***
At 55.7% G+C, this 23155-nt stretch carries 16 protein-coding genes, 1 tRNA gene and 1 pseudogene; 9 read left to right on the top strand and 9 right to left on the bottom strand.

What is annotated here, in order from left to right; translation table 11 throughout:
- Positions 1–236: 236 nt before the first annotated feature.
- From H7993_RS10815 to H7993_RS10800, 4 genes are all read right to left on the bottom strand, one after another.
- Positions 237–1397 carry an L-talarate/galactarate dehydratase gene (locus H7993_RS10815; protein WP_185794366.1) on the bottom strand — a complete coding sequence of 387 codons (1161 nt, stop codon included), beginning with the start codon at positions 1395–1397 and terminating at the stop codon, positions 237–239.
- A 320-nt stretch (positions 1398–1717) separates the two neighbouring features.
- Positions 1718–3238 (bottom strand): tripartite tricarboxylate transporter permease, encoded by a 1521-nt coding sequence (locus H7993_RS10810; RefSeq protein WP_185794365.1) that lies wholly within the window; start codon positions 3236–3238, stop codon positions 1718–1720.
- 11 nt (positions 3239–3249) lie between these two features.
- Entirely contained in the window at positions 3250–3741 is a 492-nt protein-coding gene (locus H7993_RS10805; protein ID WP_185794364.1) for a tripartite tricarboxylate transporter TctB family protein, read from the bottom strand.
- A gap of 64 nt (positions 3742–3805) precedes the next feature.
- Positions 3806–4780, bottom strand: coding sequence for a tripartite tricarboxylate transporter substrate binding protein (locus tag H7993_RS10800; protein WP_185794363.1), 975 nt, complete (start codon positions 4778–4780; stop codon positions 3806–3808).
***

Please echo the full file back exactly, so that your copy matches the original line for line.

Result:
At 55.7% G+C, this 23155-nt stretch carries 16 protein-coding genes, 1 tRNA gene and 1 pseudogene; 9 read left to right on the top strand and 9 right to left on the bottom strand.

What is annotated here, in order from left to right; translation table 11 throughout:
- Positions 1–236: 236 nt before the first annotated feature.
- From H7993_RS10815 to H7993_RS10800, 4 genes are all read right to left on the bottom strand, one after another.
- Positions 237–1397 carry an L-talarate/galactarate dehydratase gene (locus H7993_RS10815; protein WP_185794366.1) on the bottom strand — a complete coding sequence of 387 codons (1161 nt, stop codon included), beginning with the start codon at positions 1395–1397 and terminating at the stop codon, positions 237–239.
- A 320-nt stretch (positions 1398–1717) separates the two neighbouring features.
- Positions 1718–3238 (bottom strand): tripartite tricarboxylate transporter permease, encoded by a 1521-nt coding sequence (locus H7993_RS10810; RefSeq protein WP_185794365.1) that lies wholly within the window; start codon positions 3236–3238, stop codon positions 1718–1720.
- 11 nt (positions 3239–3249) lie between these two features.
- Entirely contained in the window at positions 3250–3741 is a 492-nt protein-coding gene (locus H7993_RS10805; protein ID WP_185794364.1) for a tripartite tricarboxylate transporter TctB family protein, read from the bottom strand.
- A gap of 64 nt (positions 3742–3805) precedes the next feature.
- Positions 3806–4780, bottom strand: coding sequence for a tripartite tricarboxylate transporter substrate binding protein (locus tag H7993_RS10800; protein WP_185794363.1), 975 nt, complete (start codon positions 4778–4780; stop codon positions 3806–3808).